The Climate Order follows the 60-day suspension of authority issued on January 20, 2021, which suspended the authority of DOI bureaus and offices (other than headquarters) to issue new oil and gas leases and permits on federal lands and waters. The 60-day suspension of authority remains in effect, with the addition (from the Climate Order) of the pause on new oil and gas leases on federal lands and waters concurrent with the comprehensive review. In the press briefing announcing the Climate Order, National Climate Advisor Gina McCarthy noted that, as part of the comprehensive review, the federal government will consider whether to adjust the royalties collected from both coal and natural gas operations or to take other actions to account for the costs of climate impacts. Suspension of the federal leasing program was swiftly challenged by the Western Energy Alliance in federal district court in Wyoming.4

Promoting Renewable Energy Development and Shift Away from Fossil Fuels


The Climate Order demonstrates President Biden’s commitment to advancing renewable energy development and shifting away from traditional energy sources.  

  • Promoting Renewable Energy Development. The Secretary of the Interior was tasked with identifying steps to increase renewable energy production on federal lands and waters through a review of “siting and permitting processes on public lands and in offshore waters.” The direction includes the specific goal of doubling offshore wind production by 2030.
  • Removing “Fossil Fuel Subsidies.” The Climate Order instructs agencies to identify “any fossil fuel subsidies” and take steps to ensure that “Federal funding is not directly subsidizing fossil fuels.” It also instructs the Director of the Office of Management and Budget to seek, in coordination with the heads of agencies and the National Climate Advisor, to eliminate fossil fuel subsidies from the budget request for Fiscal Year 2022 and thereafter.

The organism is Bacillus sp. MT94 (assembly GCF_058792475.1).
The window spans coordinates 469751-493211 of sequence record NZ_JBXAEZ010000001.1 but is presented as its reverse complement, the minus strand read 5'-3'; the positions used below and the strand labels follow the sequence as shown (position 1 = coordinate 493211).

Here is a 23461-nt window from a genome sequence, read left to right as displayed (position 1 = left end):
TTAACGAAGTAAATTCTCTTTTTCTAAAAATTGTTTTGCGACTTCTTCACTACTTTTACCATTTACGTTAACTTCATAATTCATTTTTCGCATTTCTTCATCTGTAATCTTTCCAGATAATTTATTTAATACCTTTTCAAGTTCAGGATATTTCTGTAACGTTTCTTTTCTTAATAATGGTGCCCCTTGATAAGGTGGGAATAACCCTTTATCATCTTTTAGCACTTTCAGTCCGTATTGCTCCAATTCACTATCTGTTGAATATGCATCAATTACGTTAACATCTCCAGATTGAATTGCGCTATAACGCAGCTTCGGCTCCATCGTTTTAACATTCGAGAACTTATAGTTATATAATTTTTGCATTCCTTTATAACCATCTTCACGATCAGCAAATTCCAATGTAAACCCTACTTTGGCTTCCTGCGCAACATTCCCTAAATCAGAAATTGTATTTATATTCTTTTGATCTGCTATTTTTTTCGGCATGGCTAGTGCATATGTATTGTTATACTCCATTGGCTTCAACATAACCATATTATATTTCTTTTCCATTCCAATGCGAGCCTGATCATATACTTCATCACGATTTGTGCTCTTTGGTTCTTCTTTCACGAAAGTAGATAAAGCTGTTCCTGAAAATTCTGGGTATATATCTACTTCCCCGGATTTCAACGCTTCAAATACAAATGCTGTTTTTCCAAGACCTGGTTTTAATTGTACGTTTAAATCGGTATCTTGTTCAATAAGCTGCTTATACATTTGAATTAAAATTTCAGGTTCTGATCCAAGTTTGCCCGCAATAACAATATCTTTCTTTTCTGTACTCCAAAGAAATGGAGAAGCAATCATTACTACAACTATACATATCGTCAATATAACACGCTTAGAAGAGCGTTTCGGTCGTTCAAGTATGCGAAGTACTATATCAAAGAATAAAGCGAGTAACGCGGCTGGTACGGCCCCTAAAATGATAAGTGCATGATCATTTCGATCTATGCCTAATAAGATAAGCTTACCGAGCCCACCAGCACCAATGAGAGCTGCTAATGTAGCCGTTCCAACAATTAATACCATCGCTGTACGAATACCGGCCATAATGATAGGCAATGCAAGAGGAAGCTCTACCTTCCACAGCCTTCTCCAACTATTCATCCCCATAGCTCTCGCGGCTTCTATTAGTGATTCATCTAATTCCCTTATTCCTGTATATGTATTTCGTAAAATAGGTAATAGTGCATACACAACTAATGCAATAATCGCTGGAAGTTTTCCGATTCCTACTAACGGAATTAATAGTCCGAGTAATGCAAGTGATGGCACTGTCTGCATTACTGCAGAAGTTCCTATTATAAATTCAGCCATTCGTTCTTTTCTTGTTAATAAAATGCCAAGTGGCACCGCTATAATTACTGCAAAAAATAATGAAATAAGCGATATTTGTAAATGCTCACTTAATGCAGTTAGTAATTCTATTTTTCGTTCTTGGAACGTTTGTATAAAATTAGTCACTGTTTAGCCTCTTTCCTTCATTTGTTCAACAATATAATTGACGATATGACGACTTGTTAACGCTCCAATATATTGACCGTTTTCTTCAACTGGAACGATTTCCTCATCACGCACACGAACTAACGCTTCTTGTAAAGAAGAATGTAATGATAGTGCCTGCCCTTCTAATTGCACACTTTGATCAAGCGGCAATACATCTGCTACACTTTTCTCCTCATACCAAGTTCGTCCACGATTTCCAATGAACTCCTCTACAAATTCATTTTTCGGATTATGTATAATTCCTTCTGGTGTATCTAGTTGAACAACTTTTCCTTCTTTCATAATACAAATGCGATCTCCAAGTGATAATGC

• Federal Funding. The Climate Order directs agencies to seek opportunities to make federal funding available for the “innovation, commercialization and deployment” of clean energy technologies and infrastructure, to the extent consistent with law.
  • Climate Finance Plan. The Climate Order directs the Secretaries of Treasury and Energy to coordinate with the U.S. Export-Import Bank and the U.S. International Development Finance Corporation to “promote ending international financing of carbon-intensive fossil fuel-based energy” and at the same time advance sustainable development goals while helping to move capital “toward climate-aligned investments and away from high-carbon investments.” This is expected to impact international financing of fossil-fuel based infrastructure (including possibly natural gas projects). The Climate Order instructs the Secretaries to submit a climate finance plan to address these goals to the President within 90 days. 

Preserving Federal Lands and Waters: Goal of 30% by 2030


Consistent with President Biden’s campaign promises, the Climate Order directs the Secretaries of Agriculture and Commerce and the Chair of the Council on Environmental Quality ("CEQ") (and other relevant agencies) to submit a report within 90 days with their recommendations on actions the federal government should take “to achieve the goal of conserving at least 30% of our lands and waters by 2030.”

Promoting Environmental Justice


The Climate Order implements President Biden’s campaign promises presented in his environmental justice plan, creating a White House Environmental Justice Interagency Council headed by the Chair of the CEQ. The Interagency Council will develop the government’s environmental justice strategy and track performance metrics to ensure accountability. The Climate Order also created the White House Environmental Justice Advisory Council, which will advise the Interagency Council. In addition, CEQ was directed to create a geospatial Climate and Economic Justice Screening Tool within six months and to publish interactive maps identifying disadvantaged communities.